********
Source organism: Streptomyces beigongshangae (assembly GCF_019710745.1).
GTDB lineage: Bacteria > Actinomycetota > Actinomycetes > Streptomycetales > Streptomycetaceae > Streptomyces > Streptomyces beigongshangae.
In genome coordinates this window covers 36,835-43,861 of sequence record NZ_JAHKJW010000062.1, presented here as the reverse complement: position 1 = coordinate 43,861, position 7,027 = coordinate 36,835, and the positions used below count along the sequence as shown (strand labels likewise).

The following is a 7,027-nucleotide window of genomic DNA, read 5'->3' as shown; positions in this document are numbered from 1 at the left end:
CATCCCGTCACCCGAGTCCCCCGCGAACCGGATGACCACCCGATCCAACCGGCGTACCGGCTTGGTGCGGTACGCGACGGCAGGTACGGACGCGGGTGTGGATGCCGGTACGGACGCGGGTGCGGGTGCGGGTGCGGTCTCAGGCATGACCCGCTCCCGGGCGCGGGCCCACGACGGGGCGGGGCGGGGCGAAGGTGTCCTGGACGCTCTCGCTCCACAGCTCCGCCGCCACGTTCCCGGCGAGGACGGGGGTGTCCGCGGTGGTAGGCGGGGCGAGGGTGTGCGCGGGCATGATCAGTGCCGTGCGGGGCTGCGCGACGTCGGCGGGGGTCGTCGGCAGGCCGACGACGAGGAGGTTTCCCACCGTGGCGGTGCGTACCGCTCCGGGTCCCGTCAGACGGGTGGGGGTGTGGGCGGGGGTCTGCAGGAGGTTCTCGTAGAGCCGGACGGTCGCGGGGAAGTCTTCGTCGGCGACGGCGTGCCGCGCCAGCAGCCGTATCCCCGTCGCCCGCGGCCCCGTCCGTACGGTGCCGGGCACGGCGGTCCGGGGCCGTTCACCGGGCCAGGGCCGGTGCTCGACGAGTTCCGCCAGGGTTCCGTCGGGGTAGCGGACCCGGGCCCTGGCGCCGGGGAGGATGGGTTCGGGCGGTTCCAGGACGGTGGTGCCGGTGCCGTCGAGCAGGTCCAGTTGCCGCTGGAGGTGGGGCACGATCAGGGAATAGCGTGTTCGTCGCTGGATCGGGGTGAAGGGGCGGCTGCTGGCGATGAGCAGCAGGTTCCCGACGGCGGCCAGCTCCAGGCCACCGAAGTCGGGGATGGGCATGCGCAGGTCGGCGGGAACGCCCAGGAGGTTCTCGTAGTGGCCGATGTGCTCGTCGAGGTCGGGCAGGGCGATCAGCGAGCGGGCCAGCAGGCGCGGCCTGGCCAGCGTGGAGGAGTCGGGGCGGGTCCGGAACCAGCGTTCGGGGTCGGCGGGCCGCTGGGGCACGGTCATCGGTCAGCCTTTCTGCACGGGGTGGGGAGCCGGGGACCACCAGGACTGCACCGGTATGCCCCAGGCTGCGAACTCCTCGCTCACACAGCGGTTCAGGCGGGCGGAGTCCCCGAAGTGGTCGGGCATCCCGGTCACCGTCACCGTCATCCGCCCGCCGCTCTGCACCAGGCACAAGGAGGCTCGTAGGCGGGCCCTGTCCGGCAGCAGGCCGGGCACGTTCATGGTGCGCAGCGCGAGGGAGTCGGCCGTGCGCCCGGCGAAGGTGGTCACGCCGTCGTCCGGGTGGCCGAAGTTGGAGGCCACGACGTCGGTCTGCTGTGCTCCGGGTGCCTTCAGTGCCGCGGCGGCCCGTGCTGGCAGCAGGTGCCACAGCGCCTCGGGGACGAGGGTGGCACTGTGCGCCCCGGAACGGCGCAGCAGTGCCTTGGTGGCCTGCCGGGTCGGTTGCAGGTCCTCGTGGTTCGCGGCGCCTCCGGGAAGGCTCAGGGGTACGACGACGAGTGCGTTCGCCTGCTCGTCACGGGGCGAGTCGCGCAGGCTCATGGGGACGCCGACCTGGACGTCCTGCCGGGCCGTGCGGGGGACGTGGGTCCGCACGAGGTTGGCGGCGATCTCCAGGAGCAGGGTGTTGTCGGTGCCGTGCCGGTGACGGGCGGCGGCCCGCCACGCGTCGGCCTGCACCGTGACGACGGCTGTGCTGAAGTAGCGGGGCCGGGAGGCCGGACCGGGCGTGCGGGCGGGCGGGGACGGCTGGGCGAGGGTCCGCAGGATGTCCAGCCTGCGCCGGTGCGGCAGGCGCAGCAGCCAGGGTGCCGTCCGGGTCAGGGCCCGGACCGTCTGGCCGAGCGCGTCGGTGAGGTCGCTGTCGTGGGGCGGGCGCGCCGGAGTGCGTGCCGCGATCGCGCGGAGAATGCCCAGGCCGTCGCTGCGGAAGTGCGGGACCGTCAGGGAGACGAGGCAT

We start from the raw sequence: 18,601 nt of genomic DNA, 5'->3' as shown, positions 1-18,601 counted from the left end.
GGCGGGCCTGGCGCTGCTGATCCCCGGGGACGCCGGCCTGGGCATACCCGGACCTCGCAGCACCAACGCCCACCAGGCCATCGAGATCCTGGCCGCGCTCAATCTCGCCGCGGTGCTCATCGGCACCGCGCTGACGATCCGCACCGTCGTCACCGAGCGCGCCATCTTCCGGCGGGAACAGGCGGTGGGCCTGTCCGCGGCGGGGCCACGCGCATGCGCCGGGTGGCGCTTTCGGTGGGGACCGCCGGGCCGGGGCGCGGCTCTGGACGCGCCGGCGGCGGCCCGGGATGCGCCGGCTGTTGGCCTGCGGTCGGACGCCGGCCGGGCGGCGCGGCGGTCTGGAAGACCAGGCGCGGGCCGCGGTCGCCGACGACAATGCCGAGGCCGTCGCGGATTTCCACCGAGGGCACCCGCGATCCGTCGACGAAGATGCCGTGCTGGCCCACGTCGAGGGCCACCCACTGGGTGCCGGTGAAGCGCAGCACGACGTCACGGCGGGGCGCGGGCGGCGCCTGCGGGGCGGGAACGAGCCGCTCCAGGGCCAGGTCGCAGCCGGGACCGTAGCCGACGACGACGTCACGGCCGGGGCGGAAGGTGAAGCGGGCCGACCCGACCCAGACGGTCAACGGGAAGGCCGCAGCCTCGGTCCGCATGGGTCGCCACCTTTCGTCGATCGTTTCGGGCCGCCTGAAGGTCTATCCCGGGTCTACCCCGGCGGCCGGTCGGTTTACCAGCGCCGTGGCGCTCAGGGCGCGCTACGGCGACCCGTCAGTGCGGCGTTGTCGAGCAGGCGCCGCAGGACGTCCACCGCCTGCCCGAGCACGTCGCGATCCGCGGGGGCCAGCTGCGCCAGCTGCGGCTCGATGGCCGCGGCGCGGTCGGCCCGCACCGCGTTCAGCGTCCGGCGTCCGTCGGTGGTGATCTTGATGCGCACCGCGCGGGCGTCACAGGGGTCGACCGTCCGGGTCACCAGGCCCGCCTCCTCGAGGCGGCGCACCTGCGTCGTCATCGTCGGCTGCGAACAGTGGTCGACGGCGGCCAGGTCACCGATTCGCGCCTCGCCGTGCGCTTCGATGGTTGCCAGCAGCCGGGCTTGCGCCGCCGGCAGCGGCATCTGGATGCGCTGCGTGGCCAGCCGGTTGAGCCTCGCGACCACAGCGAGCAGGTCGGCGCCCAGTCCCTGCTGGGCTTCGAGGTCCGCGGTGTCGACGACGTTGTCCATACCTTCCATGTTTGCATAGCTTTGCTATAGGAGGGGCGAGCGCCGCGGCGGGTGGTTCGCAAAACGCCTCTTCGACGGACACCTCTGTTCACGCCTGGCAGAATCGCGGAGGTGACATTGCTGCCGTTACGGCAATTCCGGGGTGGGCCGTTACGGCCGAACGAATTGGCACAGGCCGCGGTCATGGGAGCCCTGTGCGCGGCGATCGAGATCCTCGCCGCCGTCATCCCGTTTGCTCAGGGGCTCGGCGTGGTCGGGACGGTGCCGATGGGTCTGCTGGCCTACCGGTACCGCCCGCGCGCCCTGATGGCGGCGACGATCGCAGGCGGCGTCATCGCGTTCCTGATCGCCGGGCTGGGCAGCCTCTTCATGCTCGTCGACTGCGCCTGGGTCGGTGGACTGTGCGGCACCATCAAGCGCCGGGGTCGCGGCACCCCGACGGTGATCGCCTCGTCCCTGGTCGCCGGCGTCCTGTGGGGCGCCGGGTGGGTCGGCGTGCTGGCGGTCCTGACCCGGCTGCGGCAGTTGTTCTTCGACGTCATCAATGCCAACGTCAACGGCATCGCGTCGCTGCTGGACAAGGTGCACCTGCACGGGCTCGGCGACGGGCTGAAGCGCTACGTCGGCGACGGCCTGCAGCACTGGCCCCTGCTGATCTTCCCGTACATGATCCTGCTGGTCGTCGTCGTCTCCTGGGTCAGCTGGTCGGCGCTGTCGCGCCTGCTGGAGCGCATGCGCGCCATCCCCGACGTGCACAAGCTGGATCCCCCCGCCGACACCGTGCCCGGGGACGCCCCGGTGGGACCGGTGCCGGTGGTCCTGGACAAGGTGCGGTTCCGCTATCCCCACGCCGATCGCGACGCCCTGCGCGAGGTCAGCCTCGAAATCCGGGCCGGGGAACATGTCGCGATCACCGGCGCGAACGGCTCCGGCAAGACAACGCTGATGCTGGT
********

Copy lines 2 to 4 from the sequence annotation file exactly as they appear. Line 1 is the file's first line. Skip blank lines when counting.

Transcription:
GTDB lineage: Bacteria > Actinomycetota > Actinomycetes > Streptomycetales > Streptomycetaceae > Streptomyces > Streptomyces beigongshangae.
In genome coordinates this window covers 36,835-43,861 of sequence record NZ_JAHKJW010000062.1, presented here as the reverse complement: position 1 = coordinate 43,861, position 7,027 = coordinate 36,835, and the positions used below count along the sequence as shown (strand labels likewise).

The following is a 7,027-nucleotide window of genomic DNA, read 5'->3' as shown; positions in this document are numbered from 1 at the left end: